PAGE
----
Car First Aid Kit

General race coordinator discussions.
Post Reply
User avatar
Site Admin
Site Admin
Posts: 4871
Joined: Fri Jun 20, 2003 12:46 am
Location: Highlands Ranch, CO

Car First Aid Kit

Post by gpraceman » Mon Nov 29, 2021 9:13 pm

I put together a Car First Aid Kit, as I call it, many years ago. It has come in handy so many times in trying to get cars to cross the finish line. I keep it handy as we are testing cars down the track, before racing begins. Any car that doesn't finish or has a lot of trouble finishing will get a tune up. Of course, during the race, if any car is having problems, it will get a tune up as well. Kids enjoy the race far more when their car can at least cross the finish line.

Image Image

Here's what's in my kit:

Axle Extraction Pliers - ... on-pliers/
This tool is so handy when dealing with axles and wheels. You can grab just the head of the axle and make adjustments as needed.
+ Axle sticking out too much - Grab the head of the axle and twist it back and forth while pushing it into the car body.
+ Axle pushed in too far - Grab the axle head and twist it back and forth while gently pulling on it.
+ Wheel or axle swap out - Makes it easy to swap out a bad wheel or bent axle.

Pin Vise -
#44 Drill Bit (BSA axles) - ... drill-bit/
3/32" Drill Bit (Awana axles) - In most any SAE drill bit set
This is basically just a compact manual drill. Twist the pen vise shaft to drill a hole. This used along with an appropriate sized drill bit for the axle being used, can make mounting a wheel easier.
+ Axle can't be pushed in - Pull the axle and use the pin vise to drill the hole deeper. Can even be used to get axles into tight slots.
+ Bad hole position - Some people can be in a rush and willy nilly slap the wheels on the car, without consideration as to the proper position. I've seen axles that are too high on the car body or are at extreme angles to the body.

Graphite Bottle with Needle Applicator - ... -graphite/
I am always amazed at how many cars that I see checked in that have not been lubed at all. Sometimes all it takes to get the car to finish is to apply some graphite to the axles and spin the wheels to work it in. The needle applicator makes it much easier to get the graphite into the wheel bore than the tubes do. If the tip clogs, just tap the bottom of the bottle against a table.

Utility Knife -
Good for trimming off excess hot glue or for the Awana cars that you see skipping down the track (wheel nubs not trimmed off).

Small Flat/Phillips Screw Driver -
Some commercial weights come with tiny screws to secure them. Having a flat head and a phillips head on the same screwdriver adds to the flexibility. This is also good for prying off stuff.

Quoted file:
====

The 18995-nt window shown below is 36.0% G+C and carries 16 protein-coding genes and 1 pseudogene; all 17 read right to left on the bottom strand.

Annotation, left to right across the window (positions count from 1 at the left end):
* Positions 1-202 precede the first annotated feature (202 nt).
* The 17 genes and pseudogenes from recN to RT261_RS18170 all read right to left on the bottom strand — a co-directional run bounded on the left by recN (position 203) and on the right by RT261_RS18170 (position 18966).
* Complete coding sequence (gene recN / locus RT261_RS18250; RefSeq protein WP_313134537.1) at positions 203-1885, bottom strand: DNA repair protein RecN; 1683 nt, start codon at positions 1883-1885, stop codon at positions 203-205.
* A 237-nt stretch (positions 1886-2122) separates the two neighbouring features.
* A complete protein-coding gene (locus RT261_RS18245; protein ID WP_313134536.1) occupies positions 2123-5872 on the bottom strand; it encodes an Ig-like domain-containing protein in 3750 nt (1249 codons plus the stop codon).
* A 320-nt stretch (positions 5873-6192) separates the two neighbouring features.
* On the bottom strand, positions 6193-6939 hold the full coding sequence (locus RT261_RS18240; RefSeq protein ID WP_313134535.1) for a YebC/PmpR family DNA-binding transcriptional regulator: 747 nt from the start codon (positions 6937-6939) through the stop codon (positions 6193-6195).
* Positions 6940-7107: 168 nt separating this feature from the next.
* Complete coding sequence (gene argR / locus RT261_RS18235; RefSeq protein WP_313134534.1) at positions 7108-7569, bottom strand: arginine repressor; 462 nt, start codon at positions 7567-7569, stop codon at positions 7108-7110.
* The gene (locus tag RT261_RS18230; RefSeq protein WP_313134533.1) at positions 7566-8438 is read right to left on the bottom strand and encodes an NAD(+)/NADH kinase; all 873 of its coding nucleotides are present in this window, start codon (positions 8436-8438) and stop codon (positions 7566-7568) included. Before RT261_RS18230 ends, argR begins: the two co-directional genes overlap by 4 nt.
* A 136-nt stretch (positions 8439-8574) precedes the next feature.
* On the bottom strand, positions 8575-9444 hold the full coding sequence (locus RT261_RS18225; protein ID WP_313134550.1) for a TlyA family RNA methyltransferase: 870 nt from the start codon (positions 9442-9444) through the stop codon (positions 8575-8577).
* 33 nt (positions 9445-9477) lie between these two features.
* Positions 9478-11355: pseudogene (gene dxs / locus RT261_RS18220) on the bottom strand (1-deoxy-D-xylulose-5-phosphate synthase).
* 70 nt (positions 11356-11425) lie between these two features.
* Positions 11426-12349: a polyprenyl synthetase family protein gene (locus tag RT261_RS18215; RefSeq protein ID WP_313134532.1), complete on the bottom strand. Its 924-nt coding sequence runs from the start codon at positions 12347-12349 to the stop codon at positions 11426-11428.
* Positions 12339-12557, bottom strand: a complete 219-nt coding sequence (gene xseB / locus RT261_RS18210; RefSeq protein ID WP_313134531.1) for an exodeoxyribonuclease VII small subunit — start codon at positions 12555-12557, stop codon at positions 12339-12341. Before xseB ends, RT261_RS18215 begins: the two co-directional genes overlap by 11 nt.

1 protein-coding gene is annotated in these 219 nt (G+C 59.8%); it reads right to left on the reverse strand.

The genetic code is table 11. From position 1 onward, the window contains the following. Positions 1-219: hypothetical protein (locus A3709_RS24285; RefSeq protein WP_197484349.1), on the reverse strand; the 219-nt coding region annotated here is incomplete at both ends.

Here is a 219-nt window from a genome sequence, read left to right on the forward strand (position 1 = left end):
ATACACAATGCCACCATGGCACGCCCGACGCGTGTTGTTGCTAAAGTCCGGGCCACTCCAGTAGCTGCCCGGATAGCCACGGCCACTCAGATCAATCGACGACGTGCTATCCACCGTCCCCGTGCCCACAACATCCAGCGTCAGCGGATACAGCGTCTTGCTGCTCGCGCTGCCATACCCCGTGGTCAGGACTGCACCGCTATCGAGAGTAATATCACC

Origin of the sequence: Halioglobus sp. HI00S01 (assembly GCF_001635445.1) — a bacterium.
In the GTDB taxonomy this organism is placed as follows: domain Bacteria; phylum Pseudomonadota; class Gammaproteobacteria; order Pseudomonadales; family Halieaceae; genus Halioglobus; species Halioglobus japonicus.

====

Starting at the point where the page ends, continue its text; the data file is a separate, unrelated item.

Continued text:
Storage Case -
Of course, you need something to store all of these items in. Something small and holds the tools well.

Patch -
Have a custom patch made up, with your organization's name or something like "Car First Aid Kit". You can fit up to a 2" x 3" patch on the front of the case. Sew some velcro hook material onto the back of the patch. The case comes with the loop material on the front.

Randy Lisano
Romans 5:8

Awana Grand Prix and Pinewood Derby racing - Where a child, an adult and a small block of wood combine for a lot of fun and memories.

User avatar
Darin McGrew
Pine Head Legend
Pine Head Legend
Posts: 1817
Joined: Fri Jul 18, 2003 1:23 pm
Location: Knoxville, TN

Re: Car First Aid Kit

Post by Darin McGrew » Tue Dec 21, 2021 12:23 pm

gpraceman wrote:
Mon Nov 29, 2021 9:13 pm
I am always amazed at how many cars that I see checked in that have not been lubed at all.
Ditto. We had our lube station just outside the room where we checked in cars, and the crew checking in cars tried to verify that everyone had lubed their wheels and axles. Still, we occasionally had cars that didn't cross the finish line because they hadn't been lubed. (We provided Krytox 100 rather than graphite, but the idea is the same.)

The only other thing we used regularly to repair cars on race day was gel-style CA glue. That usually allowed us to repair broken cars, whether the wood structure had broken, or decorations had fallen off.

Occasionally I would use one of the tools on my Leatherman Micra to fix something else, but most of the time, lube or CA glue got the job done.

Post Reply

Who is online

Users browsing this forum: No registered users and 6 guests